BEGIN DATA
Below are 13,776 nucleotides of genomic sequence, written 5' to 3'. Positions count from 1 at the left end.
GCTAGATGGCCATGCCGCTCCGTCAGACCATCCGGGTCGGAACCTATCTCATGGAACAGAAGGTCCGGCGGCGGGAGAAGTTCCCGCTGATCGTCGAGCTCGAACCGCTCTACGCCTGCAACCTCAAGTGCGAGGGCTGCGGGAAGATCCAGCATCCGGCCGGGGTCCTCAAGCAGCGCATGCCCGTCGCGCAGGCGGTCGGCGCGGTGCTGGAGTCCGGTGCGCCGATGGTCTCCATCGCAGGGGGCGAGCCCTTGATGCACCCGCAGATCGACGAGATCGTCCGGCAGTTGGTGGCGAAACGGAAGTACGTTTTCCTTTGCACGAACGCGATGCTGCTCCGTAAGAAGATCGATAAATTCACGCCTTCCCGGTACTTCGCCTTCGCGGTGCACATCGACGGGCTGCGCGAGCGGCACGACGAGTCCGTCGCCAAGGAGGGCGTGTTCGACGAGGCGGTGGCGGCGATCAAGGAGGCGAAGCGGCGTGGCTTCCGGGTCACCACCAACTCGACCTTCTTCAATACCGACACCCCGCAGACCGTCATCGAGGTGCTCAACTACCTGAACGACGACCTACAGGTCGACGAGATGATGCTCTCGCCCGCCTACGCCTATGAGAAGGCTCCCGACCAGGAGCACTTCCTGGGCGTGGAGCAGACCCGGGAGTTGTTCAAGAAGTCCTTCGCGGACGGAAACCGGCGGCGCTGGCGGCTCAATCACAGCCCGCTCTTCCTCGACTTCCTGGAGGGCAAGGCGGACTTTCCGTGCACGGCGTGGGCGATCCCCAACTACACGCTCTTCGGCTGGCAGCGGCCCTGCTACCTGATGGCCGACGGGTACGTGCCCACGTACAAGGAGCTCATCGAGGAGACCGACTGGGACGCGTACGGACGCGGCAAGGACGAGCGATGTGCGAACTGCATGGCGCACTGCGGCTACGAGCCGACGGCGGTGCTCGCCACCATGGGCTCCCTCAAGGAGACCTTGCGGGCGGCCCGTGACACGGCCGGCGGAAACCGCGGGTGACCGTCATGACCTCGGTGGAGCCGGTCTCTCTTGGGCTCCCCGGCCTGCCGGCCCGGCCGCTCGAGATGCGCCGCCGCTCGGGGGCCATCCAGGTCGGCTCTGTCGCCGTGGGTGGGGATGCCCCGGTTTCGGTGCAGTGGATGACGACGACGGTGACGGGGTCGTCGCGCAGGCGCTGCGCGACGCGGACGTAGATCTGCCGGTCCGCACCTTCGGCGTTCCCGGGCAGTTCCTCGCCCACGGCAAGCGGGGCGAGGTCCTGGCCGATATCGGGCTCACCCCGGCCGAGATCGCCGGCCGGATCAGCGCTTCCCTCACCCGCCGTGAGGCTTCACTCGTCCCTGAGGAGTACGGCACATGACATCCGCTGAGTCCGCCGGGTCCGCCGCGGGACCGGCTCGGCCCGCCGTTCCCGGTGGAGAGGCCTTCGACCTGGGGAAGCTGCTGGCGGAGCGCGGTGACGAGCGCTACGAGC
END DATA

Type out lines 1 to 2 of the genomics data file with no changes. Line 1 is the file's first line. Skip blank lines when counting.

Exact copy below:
Below are 13,776 nucleotides of genomic sequence, written 5' to 3'. Positions count from 1 at the left end.
GCTAGATGGCCATGCCGCTCCGTCAGACCATCCGGGTCGGAACCTATCTCATGGAACAGAAGGTCCGGCGGCGGGAGAAGTTCCCGCTGATCGTCGAGCTCGAACCGCTCTACGCCTGCAACCTCAAGTGCGAGGGCTGCGGGAAGATCCAGCATCCGGCCGGGGTCCTCAAGCAGCGCATGCCCGTCGCGCAGGCGGTCGGCGCGGTGCTGGAGTCCGGTGCGCCGATGGTCTCCATCGCAGGGGGCGAGCCCTTGATGCACCCGCAGATCGACGAGATCGTCCGGCAGTTGGTGGCGAAACGGAAGTACGTTTTCCTTTGCACGAACGCGATGCTGCTCCGTAAGAAGATCGATAAATTCACGCCTTCCCGGTACTTCGCCTTCGCGGTGCACATCGACGGGCTGCGCGAGCGGCACGACGAGTCCGTCGCCAAGGAGGGCGTGTTCGACGAGGCGGTGGCGGCGATCAAGGAGGCGAAGCGGCGTGGCTTCCGGGTCACCACCAACTCGACCTTCTTCAATACCGACACCCCGCAGACCGTCATCGAGGTGCTCAACTACCTGAACGACGACCTACAGGTCGACGAGATGATGCTCTCGCCCGCCTACGCCTATGAGAAGGCTCCCGACCAGGAGCACTTCCTGGGCGTGGAGCAGACCCGGGAGTTGTTCAAGAAGTCCTTCGCGGACGGAAACCGGCGGCGCTGGCGGCTCAATCACAGCCCGCTCTTCCTCGACTTCCTGGAGGGCAAGGCGGACTTTCCGTGCACGGCGTGGGCGATCCCCAACTACACGCTCTTCGGCTGGCAGCGGCCCTGCTACCTGATGGCCGACGGGTACGTGCCCACGTACAAGGAGCTCATCGAGGAGACCGACTGGGACGCGTACGGACGCGGCAAGGACGAGCGATGTGCGAACTGCATGGCGCACTGCGGCTACGAGCCGACGGCGGTGCTCGCCACCATGGGCTCCCTCAAGGAGACCTTGCGGGCGGCCCGTGACACGGCCGGCGGAAACCGCGGGTGACCGTCATGACCTCGGTGGAGCCGGTCTCTCTTGGGCTCCCCGGCCTGCCGGCCCGGCCGCTCGAGATGCGCCGCCGCTCGGGGGCCATCCAGGTCGGCTCTGTCGCCGTGGGTGGGGATGCCCCGGTTTCGGTGCAGTGGATGACGACGACGGTGACGGGGTCGTCGCGCAGGCGCTGCGCGACGCGGACGTAGATCTGCCGGTCCGCACCTTCGGCGTTCCCGGGCAGTTCCTCGCCCACGGCAAGCGGGGCGAGGTCCTGGCCGATATCGGGCTCACCCCGGCCGAGATCGCCGGCCGGATCAGCGCTTCCCTCACCCGCCGTGAGGCTTCACTCGTCCCTGAGGAGTACGGCACATGACATCCGCTGAGTCCGCCGGGTCCGCCGCGGGACCGGCTCGGCCCGCCGTTCCCGGTGGAGAGGCCTTCGACCTGGGGAAGCTGCTGGCGGAGCGCGGTGACGAGCGCTACGAGC